Exporting my Outlook daily agenda to Roam using Hammerspoon

Recently, I posted on here about using Hammerspoon to scratch a personal itch. It was a nice exercise in documenting stuff for myself while hopefully putting something out into the ether that might be of use to others. So I thought I’d try it again.

The problem

During the summer, I started using Roam Research for all of my note-taking and personal knowledge management. You don’t need me to tell you why you should or shouldn’t be using it, there are enough of us out there already proselytising about this thing. But the long and the short of it is that absolutely everything I come across and think about is going in there – personal stuff, work stuff, little snippets of data that might one day be useful to me again. It has become a vital tool in my day-to-day thinking and planning.

One of the templates I’ve been using to take personal notes for meetings looks like this:

- [[Meeting/MEETING TITLE]]
  - Category:: #meeting #OTHER #KEYWORDS
  - Attendees
    - [[Simon Scarfe]]
    - [[Unfortunate saps talking to me...]]
  - Agenda
  - Notes

I find this fantastically useful, the “Attendees” section is particularly good for some of the natural cross-referencing it provides. But when you have a day of six or more meetings, filling in those can be tiresome, to the point where I actively avoid doing it (even with TextExpander shortcuts). When this happens, I both lose the value it provides, and I feel like a bit of a failure – which is never nice.

The solution

I decided to see if I could script exporting those meetings to markdown – trying to turn what is a bit of a laboured, several-times-a-day process into a simpler, single keyboard shortcut. And without wanting to spoil too much, it turns out I could. Not only that, but it was pretty straightforward.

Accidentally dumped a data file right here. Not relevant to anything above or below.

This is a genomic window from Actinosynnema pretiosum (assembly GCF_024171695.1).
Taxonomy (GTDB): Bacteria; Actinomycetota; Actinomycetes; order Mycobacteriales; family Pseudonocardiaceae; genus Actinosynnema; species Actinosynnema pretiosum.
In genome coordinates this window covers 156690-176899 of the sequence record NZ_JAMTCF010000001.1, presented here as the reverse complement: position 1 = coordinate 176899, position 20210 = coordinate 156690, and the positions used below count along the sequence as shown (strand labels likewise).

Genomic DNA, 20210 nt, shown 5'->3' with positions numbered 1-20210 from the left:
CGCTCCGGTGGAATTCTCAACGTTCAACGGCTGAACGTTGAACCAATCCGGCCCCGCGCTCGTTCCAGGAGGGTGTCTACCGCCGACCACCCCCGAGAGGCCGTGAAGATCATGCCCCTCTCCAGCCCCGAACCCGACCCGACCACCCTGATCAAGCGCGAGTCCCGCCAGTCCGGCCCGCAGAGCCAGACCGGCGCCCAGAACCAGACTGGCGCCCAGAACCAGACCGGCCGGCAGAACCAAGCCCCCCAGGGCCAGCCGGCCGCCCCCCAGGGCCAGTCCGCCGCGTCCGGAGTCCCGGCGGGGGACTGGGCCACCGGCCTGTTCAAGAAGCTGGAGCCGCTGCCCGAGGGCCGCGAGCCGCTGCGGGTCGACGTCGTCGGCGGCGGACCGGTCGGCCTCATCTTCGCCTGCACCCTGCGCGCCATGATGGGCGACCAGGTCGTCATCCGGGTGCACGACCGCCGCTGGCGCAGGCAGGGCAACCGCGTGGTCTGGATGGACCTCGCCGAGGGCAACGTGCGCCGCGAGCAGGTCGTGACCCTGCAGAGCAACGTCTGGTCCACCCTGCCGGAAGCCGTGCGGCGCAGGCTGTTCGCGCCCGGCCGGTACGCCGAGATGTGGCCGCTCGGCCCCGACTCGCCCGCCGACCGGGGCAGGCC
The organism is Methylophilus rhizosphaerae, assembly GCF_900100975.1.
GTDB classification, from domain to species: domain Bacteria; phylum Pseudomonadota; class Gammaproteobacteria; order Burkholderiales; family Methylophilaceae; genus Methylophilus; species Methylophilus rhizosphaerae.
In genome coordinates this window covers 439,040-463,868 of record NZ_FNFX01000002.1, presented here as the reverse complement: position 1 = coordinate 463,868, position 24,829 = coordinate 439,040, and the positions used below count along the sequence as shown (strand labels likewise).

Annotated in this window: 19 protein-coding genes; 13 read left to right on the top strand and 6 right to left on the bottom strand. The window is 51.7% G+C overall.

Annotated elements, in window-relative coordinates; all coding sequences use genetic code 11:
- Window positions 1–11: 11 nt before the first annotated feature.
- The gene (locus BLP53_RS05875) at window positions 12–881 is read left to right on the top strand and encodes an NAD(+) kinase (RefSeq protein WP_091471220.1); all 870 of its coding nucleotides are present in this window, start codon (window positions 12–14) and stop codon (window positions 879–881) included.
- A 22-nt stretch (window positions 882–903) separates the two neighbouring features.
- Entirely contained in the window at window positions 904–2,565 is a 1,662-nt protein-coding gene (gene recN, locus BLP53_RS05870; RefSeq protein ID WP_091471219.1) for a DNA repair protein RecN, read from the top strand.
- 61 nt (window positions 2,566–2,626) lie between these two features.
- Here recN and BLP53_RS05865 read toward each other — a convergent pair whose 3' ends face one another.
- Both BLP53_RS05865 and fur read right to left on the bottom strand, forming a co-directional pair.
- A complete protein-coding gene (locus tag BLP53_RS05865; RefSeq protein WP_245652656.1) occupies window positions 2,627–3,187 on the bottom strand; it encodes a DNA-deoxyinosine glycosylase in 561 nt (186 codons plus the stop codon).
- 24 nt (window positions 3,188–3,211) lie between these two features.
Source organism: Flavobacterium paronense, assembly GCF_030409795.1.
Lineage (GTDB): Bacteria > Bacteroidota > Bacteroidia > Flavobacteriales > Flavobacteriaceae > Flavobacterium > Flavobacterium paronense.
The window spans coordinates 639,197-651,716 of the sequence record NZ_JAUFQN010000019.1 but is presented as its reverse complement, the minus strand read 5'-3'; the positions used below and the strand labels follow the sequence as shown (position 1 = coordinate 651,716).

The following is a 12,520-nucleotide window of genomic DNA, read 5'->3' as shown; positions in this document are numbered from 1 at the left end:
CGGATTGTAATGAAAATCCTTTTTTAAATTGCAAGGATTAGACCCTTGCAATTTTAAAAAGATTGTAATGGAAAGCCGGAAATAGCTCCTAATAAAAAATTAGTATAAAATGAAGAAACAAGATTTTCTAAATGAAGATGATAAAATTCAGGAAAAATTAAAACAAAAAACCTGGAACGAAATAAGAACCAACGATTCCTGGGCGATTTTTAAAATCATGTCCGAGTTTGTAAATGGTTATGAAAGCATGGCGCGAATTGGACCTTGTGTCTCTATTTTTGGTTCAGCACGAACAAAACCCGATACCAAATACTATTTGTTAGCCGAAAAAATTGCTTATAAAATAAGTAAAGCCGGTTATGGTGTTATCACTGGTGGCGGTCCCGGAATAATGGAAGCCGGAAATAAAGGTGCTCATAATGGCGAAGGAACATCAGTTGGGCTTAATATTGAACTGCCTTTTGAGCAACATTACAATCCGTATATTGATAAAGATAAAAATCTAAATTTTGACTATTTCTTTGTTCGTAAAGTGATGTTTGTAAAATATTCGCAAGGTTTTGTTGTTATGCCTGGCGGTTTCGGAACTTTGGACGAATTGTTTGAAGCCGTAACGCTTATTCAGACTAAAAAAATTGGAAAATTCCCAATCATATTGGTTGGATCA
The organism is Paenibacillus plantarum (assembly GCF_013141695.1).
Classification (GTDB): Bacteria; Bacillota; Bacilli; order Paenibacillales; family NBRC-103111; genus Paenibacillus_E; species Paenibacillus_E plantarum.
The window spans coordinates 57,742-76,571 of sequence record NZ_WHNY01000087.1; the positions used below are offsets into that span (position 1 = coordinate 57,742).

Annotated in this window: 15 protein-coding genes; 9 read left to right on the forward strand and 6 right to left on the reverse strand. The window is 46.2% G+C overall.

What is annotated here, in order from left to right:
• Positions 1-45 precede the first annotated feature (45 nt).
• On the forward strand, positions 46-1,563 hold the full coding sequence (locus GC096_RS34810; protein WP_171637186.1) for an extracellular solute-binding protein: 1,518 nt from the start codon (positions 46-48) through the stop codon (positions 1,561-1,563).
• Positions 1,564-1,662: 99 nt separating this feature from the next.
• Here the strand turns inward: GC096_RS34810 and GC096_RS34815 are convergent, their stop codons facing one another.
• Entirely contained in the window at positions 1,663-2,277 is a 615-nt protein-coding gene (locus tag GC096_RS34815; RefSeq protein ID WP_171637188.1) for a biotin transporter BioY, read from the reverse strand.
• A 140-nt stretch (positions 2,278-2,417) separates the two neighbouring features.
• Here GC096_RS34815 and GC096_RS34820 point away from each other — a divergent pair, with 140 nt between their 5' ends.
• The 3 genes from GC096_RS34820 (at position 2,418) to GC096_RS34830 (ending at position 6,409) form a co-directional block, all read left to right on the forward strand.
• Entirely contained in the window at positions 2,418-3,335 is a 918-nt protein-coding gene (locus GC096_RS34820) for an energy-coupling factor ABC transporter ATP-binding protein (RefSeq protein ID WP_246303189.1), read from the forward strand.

I started out by using MacOS’s Script Editor to hack around the Outlook API so I could see what I might query on. When researching this, I found several pages about getting information using the frankly-quite-weird AppleScript language, but very few using Apple’s JavaScript for Automation extensions (JXA). After about 20 minutes of screwing around, most of what I required could be retrieved using Application("Microsoft Outlook").selectedObjects() (seriously). The trick to enable this is to activate Outlook Calendar’s “list view” (CMD+CTRL+0), so you can select several meetings without triggering extra UI elements.

Once I’d accessed those events, I turned them into plain ol’ JSON with the intention of letting Hammerspoon deal with them – before realising that Lua is not a strength of mine – so I continued using JavaScript to transform those objects into Roam-compatible markdown. You might wonder how bad Lua not being “a strength of mine” could possibly be by looking at the digital “chicken scrawl” that is the chained JavaScript I assembled to do that here.

Finally, it was a matter of hooking it all into Hammerspoon. Hammerspoon provides hs.osascript.javascript to execute JavaScript, hs.pasteboard.setContents to copy the results of that JS to the clipboard, and hs.hotkey.bind to hook it all up to a keyboard shortcut. I’ve probably overused the sentence a bit in this post, but it was all rather straightforward. Honestly, look.


This isn’t without some slight flaws, the biggest one is Roam’s (or maybe it’s MacOS’s?) treatments of soft line breaks. I couldn’t find a way in Roam to paste in soft breaks, which leads to agendas pasting in as multiple blocks. That may be less problematic for more traditional outliners, but a lot of Roam’s power comes from blocks being first-class citizens that stand on their own. To get around this, in the short term I replaced them with `------` text, which I can quickly edit around if/when I find it appropriate. Fortunately, most agendas are a bit rubbish, and I only need a couple of lines of a LOT of (usually Zoom-related) bumph.

Also, none of this has been tested on “New” Outlook 365. I am a bit worried that if I upgrade (forced or otherwise), this functionality will quickly disappear. Maybe then I’ll finally start using a more portable/flexible email/calendar client?

And on a similar theme, as I have been reading around Applescript / JXA, those technologies might not be in Apple’s long term plans. That the information on how to do all of this was hard to find, could probably be taken as a symptom of this. However, if you are interested in digging more into JXA, the JXA Cookbook is a decent starting point

But all of that aside, once I’d got my head around the JS/Applescript nastiness and weird Osascript APIs, it was a pretty simple experience. Even if it all went away tomorrow, I’ve likely already saved some serious time manually adding people’s names to [[Meeting/]] posts.